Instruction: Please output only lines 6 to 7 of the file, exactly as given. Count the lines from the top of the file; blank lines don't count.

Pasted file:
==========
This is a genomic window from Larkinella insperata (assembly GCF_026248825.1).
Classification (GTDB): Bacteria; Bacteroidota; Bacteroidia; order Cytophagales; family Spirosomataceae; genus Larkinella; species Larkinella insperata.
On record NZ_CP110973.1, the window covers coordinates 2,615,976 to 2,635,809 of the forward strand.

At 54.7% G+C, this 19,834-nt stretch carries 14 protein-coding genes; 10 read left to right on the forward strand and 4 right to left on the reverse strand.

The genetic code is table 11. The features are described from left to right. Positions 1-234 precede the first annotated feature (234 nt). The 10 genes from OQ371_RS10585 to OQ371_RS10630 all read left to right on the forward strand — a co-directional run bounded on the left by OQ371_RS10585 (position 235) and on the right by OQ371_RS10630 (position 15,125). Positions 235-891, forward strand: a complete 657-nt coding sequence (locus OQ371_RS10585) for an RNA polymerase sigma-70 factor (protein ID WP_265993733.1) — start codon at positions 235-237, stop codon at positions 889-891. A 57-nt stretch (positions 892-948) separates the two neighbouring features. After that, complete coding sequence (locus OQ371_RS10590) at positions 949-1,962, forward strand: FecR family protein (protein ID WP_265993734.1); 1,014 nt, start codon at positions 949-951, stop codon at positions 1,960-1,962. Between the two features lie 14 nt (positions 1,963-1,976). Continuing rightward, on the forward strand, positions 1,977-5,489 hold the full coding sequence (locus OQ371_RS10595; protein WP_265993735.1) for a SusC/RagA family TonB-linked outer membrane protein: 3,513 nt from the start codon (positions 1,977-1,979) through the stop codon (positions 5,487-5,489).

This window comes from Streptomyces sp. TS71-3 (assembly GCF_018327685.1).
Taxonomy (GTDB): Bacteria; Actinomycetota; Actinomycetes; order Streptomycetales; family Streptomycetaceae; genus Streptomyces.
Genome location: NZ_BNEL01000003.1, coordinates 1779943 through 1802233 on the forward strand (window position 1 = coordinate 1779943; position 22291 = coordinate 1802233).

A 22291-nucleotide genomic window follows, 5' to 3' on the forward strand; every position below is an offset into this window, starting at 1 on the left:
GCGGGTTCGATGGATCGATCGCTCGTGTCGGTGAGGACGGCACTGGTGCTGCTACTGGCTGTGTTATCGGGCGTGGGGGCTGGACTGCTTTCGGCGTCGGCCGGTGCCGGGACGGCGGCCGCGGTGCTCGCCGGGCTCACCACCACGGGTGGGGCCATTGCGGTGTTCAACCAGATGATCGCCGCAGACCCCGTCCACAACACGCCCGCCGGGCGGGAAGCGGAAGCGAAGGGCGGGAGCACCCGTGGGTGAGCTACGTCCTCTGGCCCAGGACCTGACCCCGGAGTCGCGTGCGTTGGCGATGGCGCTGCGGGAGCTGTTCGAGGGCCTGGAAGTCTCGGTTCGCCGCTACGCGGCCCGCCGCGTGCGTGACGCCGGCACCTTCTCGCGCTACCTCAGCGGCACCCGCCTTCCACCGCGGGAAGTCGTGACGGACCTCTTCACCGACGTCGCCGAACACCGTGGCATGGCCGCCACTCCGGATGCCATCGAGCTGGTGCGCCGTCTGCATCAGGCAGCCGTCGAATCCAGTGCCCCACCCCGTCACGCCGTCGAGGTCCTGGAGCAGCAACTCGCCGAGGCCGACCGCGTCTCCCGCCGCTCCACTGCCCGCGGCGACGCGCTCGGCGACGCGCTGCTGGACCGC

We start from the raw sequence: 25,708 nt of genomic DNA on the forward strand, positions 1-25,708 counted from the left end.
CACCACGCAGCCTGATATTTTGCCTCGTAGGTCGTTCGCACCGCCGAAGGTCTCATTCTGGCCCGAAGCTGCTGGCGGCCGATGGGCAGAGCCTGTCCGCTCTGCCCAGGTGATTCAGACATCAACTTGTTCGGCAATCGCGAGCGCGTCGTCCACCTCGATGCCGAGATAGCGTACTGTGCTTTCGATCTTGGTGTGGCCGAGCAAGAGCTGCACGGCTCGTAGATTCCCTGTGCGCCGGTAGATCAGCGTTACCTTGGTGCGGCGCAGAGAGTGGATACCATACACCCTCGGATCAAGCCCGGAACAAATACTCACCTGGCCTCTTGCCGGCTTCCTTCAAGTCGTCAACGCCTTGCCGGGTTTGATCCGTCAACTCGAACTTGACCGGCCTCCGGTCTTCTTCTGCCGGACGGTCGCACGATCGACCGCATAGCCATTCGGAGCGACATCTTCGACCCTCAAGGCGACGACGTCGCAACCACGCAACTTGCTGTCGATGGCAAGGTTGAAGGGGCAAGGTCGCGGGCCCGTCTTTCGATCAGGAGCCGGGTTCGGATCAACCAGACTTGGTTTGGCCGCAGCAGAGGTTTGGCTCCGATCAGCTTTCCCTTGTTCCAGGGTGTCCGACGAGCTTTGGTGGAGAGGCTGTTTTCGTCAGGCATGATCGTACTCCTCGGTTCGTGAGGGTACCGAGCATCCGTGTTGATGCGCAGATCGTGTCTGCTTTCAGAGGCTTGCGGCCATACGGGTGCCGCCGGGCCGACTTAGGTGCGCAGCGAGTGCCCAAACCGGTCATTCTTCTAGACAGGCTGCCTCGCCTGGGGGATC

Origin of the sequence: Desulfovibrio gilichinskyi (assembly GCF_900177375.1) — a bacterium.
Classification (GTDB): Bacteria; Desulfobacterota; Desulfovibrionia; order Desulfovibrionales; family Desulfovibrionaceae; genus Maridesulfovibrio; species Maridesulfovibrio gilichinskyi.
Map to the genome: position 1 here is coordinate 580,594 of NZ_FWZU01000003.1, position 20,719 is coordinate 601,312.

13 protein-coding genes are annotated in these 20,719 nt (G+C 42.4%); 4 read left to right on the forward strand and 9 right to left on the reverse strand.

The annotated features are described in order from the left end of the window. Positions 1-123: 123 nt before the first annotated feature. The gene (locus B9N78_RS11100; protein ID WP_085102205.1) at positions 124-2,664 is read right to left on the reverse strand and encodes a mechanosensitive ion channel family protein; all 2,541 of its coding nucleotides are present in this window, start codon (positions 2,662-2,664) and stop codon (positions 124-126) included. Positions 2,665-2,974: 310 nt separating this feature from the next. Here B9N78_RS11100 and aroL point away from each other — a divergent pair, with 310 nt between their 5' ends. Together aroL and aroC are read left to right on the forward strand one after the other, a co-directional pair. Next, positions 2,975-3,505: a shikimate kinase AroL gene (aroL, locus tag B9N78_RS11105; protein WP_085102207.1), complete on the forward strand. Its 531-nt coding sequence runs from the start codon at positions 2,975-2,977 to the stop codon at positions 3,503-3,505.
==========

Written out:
This window comes from Streptomyces sp. TS71-3 (assembly GCF_018327685.1).
Taxonomy (GTDB): Bacteria; Actinomycetota; Actinomycetes; order Streptomycetales; family Streptomycetaceae; genus Streptomyces.